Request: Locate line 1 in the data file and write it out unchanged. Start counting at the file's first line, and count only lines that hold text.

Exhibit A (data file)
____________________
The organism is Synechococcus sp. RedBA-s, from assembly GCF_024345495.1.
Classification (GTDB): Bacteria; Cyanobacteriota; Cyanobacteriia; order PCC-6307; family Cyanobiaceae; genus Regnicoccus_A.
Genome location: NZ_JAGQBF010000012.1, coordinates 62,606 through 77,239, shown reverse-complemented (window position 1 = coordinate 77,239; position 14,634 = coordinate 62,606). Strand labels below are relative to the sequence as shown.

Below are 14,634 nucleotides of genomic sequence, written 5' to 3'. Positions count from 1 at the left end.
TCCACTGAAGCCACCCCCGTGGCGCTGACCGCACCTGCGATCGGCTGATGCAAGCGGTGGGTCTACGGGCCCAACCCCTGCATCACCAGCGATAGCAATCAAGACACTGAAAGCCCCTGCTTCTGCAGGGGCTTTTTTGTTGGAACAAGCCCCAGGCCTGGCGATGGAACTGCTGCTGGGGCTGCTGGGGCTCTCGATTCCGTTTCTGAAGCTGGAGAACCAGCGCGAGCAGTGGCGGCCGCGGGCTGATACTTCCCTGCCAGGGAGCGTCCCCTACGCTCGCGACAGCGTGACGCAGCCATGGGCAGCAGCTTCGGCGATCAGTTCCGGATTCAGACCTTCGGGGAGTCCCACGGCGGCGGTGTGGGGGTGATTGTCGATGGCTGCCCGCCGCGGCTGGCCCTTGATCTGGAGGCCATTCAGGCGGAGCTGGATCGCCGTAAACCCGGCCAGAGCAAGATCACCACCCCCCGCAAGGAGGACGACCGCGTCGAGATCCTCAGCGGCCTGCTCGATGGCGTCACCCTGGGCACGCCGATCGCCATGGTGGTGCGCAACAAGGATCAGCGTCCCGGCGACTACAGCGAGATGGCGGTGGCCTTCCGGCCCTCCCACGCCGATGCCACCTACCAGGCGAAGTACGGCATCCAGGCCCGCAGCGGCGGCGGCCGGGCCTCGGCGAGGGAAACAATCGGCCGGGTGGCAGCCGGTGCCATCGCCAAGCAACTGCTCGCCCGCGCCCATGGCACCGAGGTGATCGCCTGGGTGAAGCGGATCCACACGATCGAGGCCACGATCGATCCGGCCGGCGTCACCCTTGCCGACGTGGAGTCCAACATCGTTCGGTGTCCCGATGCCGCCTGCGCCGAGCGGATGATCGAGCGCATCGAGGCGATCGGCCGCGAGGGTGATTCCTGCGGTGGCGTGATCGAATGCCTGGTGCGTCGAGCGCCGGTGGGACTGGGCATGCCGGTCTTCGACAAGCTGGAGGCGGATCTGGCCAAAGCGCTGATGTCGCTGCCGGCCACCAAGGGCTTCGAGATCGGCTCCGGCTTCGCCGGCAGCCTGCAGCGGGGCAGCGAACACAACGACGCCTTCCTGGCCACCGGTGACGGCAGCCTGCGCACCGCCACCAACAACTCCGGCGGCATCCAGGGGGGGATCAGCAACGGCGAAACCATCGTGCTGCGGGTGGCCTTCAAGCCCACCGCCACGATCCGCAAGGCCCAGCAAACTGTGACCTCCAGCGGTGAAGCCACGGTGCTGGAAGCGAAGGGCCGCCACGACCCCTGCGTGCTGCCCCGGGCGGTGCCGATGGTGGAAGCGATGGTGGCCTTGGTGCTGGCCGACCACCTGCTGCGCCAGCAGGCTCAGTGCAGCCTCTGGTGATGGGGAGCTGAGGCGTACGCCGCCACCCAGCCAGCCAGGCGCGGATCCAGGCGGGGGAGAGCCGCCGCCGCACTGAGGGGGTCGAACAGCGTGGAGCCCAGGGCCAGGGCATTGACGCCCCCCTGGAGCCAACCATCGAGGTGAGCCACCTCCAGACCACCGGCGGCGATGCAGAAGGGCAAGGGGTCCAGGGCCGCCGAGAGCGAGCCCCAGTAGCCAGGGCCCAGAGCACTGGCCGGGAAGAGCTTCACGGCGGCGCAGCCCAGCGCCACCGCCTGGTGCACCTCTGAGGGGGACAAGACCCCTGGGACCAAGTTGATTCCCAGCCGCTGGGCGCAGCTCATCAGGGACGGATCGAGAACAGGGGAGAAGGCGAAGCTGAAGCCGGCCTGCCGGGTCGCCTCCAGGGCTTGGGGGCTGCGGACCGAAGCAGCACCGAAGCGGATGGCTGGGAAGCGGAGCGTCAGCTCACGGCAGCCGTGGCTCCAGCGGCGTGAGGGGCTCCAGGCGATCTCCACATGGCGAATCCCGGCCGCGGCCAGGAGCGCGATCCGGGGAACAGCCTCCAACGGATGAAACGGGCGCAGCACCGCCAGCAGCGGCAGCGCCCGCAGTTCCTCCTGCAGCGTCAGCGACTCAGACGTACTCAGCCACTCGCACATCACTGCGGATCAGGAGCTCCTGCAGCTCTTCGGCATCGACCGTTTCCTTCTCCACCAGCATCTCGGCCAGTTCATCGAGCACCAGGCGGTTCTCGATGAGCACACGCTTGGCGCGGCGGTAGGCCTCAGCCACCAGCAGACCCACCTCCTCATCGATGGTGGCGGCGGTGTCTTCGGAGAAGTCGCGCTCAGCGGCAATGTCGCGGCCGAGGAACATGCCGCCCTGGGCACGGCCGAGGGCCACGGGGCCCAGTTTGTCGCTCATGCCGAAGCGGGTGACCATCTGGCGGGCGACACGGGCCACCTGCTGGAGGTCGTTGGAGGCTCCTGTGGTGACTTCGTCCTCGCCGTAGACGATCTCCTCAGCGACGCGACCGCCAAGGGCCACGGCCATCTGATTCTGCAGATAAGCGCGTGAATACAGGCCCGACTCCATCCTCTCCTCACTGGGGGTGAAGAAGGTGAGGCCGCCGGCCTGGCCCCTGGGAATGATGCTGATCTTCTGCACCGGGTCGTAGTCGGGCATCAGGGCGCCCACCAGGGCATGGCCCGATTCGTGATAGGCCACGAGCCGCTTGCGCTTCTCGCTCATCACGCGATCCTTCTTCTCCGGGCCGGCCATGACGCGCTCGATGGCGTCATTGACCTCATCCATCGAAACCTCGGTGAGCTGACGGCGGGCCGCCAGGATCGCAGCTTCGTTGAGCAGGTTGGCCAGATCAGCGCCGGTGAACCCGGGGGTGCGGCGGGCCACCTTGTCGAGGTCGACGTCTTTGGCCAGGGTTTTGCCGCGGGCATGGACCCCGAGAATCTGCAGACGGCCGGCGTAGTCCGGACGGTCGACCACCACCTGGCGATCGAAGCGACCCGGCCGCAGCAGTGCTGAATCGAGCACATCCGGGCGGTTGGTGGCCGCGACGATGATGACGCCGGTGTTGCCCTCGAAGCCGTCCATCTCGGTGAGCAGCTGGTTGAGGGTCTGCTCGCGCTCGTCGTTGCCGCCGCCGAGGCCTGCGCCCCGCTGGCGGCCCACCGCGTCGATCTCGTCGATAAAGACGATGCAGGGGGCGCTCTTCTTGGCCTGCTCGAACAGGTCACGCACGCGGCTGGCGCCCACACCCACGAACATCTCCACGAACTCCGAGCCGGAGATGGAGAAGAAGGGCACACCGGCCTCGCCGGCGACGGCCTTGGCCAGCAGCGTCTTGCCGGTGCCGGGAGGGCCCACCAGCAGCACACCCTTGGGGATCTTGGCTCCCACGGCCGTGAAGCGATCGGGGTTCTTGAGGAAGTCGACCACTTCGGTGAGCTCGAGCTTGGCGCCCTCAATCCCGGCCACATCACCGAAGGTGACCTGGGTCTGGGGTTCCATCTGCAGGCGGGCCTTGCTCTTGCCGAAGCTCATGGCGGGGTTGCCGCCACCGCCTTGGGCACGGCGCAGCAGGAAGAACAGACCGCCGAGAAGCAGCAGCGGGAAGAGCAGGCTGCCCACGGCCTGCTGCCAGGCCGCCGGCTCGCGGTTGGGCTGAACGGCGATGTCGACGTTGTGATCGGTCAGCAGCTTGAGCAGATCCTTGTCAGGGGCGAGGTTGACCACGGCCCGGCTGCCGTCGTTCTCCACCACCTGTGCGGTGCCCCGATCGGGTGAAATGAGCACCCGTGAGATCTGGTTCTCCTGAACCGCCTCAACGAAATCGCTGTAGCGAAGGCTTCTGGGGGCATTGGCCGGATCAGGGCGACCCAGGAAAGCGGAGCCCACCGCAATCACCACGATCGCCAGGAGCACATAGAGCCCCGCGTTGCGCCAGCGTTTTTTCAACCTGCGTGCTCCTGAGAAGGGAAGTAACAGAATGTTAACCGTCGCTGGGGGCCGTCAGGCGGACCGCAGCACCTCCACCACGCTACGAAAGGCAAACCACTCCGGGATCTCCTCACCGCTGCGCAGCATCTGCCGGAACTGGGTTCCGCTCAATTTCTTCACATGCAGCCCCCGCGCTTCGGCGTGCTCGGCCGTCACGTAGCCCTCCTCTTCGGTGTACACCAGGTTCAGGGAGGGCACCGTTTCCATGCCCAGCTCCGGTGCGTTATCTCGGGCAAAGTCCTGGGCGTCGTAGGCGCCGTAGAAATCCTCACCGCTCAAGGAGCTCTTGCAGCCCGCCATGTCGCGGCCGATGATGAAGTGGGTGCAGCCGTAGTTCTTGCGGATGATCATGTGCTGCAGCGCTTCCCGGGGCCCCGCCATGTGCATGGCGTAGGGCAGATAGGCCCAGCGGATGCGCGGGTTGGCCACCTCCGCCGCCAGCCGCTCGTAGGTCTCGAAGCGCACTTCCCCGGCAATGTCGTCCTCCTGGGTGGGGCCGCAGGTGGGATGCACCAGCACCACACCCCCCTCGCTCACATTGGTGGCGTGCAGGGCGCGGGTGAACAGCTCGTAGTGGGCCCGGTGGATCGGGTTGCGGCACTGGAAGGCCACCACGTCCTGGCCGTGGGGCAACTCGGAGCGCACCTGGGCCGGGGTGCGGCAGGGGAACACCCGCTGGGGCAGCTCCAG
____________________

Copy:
The organism is Synechococcus sp. RedBA-s, from assembly GCF_024345495.1.